In the years immediately following World War II, the United States was confronted with an ill equipped submarine force unprepared to face the new challenges of the Cold War.In response to the emerging threat, the United States Navy developed the Skipjack class of nuclear powered submarines.Among thefirst Skipjack models was the USS Scorpion (SSN 589) and was designed primarily for anti-submarine warfare against the Soviet sub fleet.It carried a special team of Russian linguists specifically to translate intercepted Russian naval communications.It was very fast, stealthy and durable.Yet with all these strengths, the United States lost contact with the USS Scorpion on May 22, 1968.Much confusion ensued and many asked how a state of the art submarine could essentially explode on its way home; the answer is that it didn't.The USS Scorpion was sunk by a Soviet torpedo and was subsequently covered up by the United States and Soviet militaries in order to preserve the countries relationship and to avoid escalating the already passionate Cold War.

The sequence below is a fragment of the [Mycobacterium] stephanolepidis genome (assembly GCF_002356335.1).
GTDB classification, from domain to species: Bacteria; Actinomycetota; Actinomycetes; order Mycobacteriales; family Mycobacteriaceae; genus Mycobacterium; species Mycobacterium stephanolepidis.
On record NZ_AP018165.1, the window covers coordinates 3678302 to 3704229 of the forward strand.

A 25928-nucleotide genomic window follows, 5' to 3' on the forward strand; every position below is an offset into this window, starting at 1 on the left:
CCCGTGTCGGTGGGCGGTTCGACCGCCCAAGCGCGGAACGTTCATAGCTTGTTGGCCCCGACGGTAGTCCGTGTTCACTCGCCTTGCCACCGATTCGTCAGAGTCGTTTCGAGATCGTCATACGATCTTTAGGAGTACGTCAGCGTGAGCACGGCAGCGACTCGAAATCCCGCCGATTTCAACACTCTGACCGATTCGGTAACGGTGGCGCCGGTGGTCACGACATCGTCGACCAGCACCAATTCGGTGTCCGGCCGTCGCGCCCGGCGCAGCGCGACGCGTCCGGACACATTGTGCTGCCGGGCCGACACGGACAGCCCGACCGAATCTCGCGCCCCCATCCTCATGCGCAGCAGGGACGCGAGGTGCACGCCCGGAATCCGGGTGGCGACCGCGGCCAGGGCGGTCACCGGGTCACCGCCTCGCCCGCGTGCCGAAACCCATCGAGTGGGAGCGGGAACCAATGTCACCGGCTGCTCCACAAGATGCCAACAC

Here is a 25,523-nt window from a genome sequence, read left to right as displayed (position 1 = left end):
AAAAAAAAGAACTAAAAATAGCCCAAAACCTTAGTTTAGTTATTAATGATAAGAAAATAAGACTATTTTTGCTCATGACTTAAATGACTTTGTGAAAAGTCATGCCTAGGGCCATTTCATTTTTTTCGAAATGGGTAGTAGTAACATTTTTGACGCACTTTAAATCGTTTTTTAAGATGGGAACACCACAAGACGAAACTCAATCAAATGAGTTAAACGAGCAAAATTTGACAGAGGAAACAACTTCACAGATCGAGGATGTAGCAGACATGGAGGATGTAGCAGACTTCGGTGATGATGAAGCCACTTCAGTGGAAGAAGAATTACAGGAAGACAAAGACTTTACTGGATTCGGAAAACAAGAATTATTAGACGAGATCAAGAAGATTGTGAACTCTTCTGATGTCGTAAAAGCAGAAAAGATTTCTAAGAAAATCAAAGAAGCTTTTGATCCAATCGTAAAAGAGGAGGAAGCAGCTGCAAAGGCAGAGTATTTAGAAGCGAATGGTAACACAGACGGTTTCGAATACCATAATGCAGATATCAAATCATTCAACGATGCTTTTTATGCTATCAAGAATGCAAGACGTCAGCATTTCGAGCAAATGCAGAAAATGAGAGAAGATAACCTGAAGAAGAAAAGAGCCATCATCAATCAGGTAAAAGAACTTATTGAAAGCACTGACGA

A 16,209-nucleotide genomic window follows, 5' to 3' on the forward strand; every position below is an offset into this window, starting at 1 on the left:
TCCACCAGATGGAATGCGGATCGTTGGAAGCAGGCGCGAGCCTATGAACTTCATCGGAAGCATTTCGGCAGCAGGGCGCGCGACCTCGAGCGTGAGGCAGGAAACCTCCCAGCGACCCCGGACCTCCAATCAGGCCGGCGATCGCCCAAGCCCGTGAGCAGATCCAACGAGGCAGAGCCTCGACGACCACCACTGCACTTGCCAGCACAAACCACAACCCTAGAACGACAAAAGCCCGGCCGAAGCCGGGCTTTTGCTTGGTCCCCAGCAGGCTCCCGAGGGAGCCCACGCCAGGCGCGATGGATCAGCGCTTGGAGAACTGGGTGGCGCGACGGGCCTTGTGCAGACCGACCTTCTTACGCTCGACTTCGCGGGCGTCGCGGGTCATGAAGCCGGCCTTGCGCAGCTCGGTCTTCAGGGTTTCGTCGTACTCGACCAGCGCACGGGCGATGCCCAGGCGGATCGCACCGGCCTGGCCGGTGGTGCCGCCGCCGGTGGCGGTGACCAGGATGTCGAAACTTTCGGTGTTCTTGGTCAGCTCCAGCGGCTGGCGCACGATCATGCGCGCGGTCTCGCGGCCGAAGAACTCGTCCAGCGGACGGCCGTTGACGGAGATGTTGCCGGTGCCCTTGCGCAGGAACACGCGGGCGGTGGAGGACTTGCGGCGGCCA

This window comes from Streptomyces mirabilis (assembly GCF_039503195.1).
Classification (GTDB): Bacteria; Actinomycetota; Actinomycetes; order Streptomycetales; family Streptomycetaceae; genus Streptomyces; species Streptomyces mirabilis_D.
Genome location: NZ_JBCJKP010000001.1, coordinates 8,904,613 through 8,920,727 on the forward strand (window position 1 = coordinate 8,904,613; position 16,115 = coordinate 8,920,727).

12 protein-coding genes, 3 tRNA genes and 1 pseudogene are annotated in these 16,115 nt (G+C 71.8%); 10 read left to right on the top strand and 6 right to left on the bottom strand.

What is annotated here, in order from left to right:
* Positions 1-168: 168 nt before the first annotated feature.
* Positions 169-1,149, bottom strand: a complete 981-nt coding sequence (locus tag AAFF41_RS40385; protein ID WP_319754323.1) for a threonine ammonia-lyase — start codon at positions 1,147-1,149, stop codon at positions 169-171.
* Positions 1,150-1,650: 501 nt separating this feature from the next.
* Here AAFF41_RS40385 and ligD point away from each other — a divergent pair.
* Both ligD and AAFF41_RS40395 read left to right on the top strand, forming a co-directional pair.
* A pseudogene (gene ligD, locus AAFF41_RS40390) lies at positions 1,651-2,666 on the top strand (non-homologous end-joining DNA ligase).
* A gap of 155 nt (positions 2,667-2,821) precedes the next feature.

On May 17, 1968, the USS Scorpion was on its way home after a three month deployment when an encrypted signal ordered the submarine to conduct surveillance and reconnaissance on a group of Soviet ships lurking off the southwest coast of the Canary Islands.A review of recently unclassified Navy documents proves this assertion.Captain W.N. Dietzen said " 'we recognized the high desirability of getting…over there and taking a look at them [the Soviets],' Dietzen said. 'I was salivating in the [Pentagon] corridors to find out what they were doing'" (Offley 3).Although the Navy has yet to declassify the information obtained from the Scorpion's surveillance mission, from what has been leaked, the Russian's were developing a way to support warships and submarines at sea without the need for foreign seaports or refueling depots.The U….